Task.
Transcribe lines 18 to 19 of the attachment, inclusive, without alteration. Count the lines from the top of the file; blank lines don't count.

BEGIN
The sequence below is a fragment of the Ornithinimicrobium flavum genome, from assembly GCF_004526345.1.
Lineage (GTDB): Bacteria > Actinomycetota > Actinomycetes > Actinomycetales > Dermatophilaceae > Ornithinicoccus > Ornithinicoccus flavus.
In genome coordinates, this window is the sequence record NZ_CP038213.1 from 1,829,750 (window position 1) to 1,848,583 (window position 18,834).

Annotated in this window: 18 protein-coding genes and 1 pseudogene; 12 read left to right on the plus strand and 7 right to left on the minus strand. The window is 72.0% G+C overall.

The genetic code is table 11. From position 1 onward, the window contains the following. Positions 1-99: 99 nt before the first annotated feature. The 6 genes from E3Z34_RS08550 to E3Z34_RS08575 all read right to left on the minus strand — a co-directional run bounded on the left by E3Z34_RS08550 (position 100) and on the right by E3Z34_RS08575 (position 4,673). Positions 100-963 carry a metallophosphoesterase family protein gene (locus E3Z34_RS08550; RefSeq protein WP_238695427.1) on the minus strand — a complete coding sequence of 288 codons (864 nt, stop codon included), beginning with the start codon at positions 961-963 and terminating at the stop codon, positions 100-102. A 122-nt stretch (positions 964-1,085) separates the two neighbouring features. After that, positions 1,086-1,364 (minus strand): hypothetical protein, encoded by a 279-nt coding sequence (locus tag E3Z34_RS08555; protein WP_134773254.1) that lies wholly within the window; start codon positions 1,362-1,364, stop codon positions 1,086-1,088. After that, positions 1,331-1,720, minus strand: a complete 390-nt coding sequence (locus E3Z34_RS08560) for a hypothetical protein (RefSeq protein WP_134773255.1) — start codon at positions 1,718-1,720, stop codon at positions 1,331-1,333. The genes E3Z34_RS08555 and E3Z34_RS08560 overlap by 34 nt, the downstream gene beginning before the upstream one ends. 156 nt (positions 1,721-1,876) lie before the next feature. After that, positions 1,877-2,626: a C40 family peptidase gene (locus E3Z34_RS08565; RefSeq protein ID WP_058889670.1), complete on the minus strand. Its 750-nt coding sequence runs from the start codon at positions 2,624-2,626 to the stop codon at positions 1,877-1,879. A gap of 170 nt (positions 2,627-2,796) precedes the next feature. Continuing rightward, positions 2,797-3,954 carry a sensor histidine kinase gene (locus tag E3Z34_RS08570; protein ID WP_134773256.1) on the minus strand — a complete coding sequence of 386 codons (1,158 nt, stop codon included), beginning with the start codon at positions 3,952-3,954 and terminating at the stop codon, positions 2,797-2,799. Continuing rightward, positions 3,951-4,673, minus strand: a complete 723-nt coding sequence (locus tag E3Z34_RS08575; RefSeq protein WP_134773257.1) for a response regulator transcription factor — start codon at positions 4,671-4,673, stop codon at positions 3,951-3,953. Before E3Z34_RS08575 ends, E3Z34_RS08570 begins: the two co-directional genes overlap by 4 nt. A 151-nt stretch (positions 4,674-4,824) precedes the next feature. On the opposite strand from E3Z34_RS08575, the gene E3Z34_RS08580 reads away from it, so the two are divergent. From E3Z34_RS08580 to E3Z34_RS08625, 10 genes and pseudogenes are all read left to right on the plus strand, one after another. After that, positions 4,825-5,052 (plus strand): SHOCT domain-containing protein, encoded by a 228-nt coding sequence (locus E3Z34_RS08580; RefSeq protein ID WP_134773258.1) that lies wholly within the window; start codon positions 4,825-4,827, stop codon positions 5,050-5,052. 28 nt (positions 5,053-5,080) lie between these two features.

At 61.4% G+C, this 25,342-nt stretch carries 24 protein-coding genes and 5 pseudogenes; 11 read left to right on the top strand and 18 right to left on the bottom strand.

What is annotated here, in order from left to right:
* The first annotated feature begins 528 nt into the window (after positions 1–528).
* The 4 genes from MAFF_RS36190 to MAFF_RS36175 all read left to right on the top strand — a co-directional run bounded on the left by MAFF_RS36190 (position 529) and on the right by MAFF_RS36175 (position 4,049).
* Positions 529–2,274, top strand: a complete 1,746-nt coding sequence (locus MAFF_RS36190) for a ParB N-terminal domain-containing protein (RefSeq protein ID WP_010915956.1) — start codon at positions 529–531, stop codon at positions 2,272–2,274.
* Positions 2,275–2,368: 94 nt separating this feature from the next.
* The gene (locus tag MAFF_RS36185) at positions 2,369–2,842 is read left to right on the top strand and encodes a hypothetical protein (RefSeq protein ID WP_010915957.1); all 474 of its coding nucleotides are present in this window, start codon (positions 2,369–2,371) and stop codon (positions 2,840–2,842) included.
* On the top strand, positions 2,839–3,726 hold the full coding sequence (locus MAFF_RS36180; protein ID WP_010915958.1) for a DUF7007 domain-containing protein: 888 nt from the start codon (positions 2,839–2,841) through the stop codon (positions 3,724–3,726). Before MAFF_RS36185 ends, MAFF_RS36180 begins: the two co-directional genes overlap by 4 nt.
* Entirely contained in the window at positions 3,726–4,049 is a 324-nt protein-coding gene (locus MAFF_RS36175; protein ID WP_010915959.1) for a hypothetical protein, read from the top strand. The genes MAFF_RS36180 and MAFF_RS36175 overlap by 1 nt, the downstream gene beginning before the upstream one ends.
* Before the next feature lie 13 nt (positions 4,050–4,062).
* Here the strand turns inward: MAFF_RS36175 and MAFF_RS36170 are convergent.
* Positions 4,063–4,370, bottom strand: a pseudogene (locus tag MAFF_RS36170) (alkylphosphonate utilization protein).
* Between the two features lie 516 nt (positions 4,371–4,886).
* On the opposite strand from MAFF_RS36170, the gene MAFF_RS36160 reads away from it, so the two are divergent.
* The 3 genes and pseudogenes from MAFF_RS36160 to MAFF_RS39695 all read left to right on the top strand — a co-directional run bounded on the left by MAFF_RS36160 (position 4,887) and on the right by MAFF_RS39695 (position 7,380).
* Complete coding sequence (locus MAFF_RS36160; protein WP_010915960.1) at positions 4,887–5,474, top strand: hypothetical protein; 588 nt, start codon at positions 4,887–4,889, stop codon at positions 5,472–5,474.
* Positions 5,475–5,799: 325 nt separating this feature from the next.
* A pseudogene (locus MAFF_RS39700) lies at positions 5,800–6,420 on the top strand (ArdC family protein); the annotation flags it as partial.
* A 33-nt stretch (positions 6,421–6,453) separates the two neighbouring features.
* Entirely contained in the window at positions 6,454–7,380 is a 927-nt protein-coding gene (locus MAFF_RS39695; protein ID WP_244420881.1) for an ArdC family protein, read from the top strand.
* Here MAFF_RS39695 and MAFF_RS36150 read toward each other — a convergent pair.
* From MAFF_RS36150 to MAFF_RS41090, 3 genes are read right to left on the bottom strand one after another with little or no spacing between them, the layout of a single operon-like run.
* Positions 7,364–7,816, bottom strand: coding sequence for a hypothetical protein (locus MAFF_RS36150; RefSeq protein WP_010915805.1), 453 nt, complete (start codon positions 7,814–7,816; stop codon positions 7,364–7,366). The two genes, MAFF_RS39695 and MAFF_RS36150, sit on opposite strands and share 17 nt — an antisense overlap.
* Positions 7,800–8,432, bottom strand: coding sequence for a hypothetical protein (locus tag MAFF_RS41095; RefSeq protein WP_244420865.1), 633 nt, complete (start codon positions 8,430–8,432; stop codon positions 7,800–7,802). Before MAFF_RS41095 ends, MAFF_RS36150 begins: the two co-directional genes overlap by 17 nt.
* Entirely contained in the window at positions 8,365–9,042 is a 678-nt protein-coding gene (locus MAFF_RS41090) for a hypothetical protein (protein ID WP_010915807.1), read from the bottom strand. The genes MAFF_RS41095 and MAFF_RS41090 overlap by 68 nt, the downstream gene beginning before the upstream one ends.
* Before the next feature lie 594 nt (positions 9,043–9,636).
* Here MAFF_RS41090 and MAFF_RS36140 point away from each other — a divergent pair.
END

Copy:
* Between the two features lie 516 nt (positions 4,371–4,886).
* On the opposite strand from MAFF_RS36170, the gene MAFF_RS36160 reads away from it, so the two are divergent.